Interesting article in The Economic Times that more than half of the 58 wineries in the Indian state of Maharashtra have either closed down or have stopped producing wine due to the glut in the market.
“The vineyards are feeling the impact. Many farmers growing grapes are yet to receive payments for their supplies to wineries last season. And for the current season, where picking and crushing are currently under way, prices have crashed by a staggering 50%,” the newspaper reported.
Besides the international glut in wine, India’s problems are blamed and lavish incentives that drove up production to unrealistic levels for a country only starting to appreciate wine.
“France and Italy have an average wine consumption of around 60-70 litres per person a year while it’s 25 litres in the USA, 20 litres in Australia and 4 litres in China, whereas in India it’s just about 4-5 ml per person per year. ‘We were hoping to raise it. But that doesn’t seem to be happening, at least for now,’” a government official told the newspaper.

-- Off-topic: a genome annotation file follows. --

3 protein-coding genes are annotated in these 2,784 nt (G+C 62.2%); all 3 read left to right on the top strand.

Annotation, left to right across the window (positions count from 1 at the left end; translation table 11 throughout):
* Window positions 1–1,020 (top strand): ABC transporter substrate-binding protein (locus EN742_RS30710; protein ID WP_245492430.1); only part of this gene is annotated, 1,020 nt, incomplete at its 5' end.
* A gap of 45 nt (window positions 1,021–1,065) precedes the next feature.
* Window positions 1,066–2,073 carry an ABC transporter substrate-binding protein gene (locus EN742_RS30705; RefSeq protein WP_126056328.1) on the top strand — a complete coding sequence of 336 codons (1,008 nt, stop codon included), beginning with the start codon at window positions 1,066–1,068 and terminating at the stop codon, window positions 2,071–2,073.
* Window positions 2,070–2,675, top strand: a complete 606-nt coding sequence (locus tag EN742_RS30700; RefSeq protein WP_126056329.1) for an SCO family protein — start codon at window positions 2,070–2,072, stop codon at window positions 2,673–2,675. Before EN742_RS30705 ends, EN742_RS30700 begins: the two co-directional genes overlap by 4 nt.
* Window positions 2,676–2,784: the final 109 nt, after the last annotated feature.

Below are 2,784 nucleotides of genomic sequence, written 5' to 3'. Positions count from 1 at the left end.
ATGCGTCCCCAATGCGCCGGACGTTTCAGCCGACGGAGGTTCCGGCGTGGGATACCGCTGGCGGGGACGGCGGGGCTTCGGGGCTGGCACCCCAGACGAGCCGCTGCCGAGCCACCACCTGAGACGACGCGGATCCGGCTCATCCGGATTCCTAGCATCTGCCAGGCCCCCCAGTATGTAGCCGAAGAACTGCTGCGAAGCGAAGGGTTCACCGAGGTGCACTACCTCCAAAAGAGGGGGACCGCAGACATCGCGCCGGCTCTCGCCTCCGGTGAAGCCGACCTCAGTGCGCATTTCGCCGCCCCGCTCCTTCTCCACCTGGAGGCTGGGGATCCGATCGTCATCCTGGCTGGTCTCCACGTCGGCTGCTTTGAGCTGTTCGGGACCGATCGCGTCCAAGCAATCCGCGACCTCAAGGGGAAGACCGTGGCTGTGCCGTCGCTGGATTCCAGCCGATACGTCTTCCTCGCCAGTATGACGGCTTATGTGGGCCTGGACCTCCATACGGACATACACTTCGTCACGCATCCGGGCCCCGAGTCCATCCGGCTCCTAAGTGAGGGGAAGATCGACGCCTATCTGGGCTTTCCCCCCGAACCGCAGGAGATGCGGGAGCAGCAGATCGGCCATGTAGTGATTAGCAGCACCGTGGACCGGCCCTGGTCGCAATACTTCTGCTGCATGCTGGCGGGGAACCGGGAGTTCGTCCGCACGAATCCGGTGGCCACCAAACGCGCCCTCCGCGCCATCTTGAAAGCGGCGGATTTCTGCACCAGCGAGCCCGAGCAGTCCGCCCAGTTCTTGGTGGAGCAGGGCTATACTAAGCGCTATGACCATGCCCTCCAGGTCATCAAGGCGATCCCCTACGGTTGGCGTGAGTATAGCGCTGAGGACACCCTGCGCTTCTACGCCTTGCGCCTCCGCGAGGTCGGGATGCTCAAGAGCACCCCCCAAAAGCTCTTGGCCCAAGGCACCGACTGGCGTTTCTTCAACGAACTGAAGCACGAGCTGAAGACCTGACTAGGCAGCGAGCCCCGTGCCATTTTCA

Poor winemaking is also blamed for the crisis.
“Wine producing is as much a craft as it is a business, and this is where many of the winemakers lost their way. The problem starts in the vineyards where most farmers cultivated wine grapes like table grapes, maximising output. Yet, wine requires the opposite approach, with relentless pruning and discarding of grapes so as to focus only on the best. Most of the vineyards ended up producing poor wine, which would have no chance in the export market, and even falls short in the developing domestic market.”
But all is not doom and gloom. “Yet, there are some winners in the business. Some producers, who took advantage of the government’s largesse, but set their own standards — and usually crushed and fermented wine in their own wineries and not in wine parks — are set to benefit in the long run. They are the ones poised to benefit from the opening up of the retail sector and from local demand, as and when it picks up again. Some are backed by large industrial groups like United Spirits, a UB Group company, and can afford to sit out the current crisis.”